Another act of stupidity emanates from the hallways of the Ministry of Women and Child Development. The Hon’ble Minister, you can see her in action here on YouTube, would like to register all pregnancies in the country to prevent foeticide. Forget the logistics involved. I would like to see the Hon’ble Minister, taking her daughter to the responsible Govt Office and saying to the chap on duty, “Here is my daughter and she is pregnant, the father is my son-in-law, please register the pregnancy.”

Another bit player in this silly act is the Minister Ambumani Ramdoss. He has allegedly been pushing for the appointments of doctors to AIIMS, the premier health care institute, based on their caste and not on the strength of their credentials.

Back to this story, I have a few questions:

  • Apart from the issues of privacy involved, we can toss in the issue of religion. Can you imagine a Muslim couple doing this? or will they be exempt to fend off the backlash?
  • What about the conservative people in the cow belt? Would they be willing to parade their pregnant wives before unknown men or women?
  • How about this situation where a women unfortunately has an abortion due to reasons beyond her control and the foetus is a female? Will she be booked for murder?
  • What if a woman wants to abort regardless? Aren’t we now infringing on the reproductive rights for women? The feminists, internationally, will be up in arms.
  • What does one do if a woman has an abortion just because she wants a male child and gets a certificate from a doctor saying that the pregnancy was putting her life at risk?

And then think about logistics involved in implementing this law.

You can read about the whole thing here.

All in all, this is a classic example of a self goal, as this law is bound to piss off the feminists, internationally.

Here is Gloria Steinem saying: “I would say that a crucial contribution of feminism is to add reproductive freedom as a fundamental human right. Controlling women’s bodies as the most basic means of production, the means of reproduction, is the origin of patriarchy; thus of domination and hierarchy. Women are reversing that process by seizing control of the means of reproduction, and restoring balance.”

Righto! and we can see women standing before the Babus and saying that “Hey! We are pregnant! Register it!” What would good old Gloria say to that ?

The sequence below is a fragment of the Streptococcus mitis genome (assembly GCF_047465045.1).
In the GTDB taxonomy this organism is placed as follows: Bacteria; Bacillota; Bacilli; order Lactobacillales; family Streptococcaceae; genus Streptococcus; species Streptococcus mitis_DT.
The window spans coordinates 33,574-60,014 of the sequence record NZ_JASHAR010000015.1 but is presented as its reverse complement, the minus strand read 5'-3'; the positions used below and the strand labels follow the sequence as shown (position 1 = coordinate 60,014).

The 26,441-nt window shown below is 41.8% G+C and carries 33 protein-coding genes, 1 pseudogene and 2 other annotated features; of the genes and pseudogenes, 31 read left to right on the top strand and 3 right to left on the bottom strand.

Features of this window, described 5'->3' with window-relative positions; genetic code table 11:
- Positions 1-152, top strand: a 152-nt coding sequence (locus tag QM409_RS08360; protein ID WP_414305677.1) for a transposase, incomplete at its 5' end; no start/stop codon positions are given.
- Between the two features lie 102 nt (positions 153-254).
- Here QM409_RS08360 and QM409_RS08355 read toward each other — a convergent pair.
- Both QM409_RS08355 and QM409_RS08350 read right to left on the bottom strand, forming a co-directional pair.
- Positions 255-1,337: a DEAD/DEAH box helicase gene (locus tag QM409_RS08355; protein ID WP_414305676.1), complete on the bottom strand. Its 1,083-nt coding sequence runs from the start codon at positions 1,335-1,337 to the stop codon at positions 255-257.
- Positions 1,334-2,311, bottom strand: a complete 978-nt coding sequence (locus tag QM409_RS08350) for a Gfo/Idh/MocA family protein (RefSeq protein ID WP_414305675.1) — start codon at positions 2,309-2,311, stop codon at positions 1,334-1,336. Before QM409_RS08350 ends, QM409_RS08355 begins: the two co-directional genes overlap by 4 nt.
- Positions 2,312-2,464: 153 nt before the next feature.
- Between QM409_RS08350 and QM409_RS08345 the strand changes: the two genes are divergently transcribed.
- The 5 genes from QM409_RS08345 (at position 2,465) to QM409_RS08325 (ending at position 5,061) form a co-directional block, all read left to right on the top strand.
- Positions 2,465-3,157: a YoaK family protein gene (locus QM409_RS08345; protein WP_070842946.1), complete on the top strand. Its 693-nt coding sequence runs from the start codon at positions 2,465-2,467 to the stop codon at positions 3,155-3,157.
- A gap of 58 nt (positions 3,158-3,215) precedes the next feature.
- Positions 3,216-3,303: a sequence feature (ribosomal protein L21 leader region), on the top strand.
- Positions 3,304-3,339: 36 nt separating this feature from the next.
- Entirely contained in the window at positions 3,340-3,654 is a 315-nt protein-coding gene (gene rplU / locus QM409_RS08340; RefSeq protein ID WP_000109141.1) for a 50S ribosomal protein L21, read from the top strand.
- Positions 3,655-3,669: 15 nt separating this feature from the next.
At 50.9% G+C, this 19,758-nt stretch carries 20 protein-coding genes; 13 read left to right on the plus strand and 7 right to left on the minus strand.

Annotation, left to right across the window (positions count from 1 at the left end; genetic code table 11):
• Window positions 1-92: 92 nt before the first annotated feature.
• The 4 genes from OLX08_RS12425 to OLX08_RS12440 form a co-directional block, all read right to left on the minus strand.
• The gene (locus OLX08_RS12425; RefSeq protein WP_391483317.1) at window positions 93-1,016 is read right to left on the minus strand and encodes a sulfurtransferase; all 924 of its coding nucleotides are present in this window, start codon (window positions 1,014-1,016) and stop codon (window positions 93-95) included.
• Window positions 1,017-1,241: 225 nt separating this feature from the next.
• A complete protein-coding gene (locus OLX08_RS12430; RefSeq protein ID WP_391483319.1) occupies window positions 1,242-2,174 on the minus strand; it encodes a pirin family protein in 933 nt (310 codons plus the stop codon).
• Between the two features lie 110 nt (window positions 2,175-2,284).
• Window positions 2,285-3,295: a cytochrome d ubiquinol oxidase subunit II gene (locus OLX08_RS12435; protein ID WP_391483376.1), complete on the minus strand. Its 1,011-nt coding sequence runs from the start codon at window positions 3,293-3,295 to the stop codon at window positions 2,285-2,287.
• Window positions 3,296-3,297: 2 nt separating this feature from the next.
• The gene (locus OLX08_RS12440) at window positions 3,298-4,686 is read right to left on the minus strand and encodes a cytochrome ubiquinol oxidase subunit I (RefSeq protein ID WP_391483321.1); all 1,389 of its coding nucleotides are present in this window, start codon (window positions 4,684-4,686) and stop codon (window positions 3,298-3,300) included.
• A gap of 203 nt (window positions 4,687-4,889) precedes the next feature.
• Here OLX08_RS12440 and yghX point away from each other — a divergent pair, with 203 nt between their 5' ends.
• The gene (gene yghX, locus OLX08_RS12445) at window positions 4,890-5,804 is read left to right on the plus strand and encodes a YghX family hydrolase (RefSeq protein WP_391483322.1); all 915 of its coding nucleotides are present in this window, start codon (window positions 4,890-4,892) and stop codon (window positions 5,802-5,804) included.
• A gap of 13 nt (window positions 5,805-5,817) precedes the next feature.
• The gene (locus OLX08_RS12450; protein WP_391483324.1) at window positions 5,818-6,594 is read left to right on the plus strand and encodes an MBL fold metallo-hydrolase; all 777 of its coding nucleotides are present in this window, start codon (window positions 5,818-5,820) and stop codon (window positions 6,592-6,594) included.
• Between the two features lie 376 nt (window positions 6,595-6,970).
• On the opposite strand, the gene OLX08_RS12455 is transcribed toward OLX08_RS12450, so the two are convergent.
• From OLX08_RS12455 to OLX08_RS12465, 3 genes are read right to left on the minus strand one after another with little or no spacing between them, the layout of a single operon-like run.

At the least, this is an act of stupidity, literally.

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The Wife Of A Karnataka Cadre IAS Officer Is Fighting Corruption

I read about Mrs JN Jayshree here:

“In the southern Indian state of Karnataka (of which Bangalore is a part), J. N. Jayashree, wife of a state bureaucrat named M. N. Vijayakumar who has spoken out vigorously against corruption in the government there, started a blog as a way to spread the word about the pilferage currently plaguing Karnataka . Raising her husband’s international profile in the face of the recent murders of whistleblowers such as Satyendra Dubey and Shanmughan Manjunath was another motivation.”

This is an article about her in the New York Times

This is her blog: Fight Corruption Now

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School Teacher Acquitted In 498A Case

Here is an inspiring story of a very forgiving school teacher and father in law. The cops humiliated him and his family.

Download the pdf here: School teacher Paraded by cops praised by court

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An RTI For The Pay Of The MPs

Some guy has filed an RTI against the MPs.

Here is my question. If a guy can file an RTI against the MPs, why can’t the 498A affected folks file RTIs against the cops, if they feel the officer did not do his duty ?

Here is the link the article from HT

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The Indian Domestic Violence Act: Behind The Scenes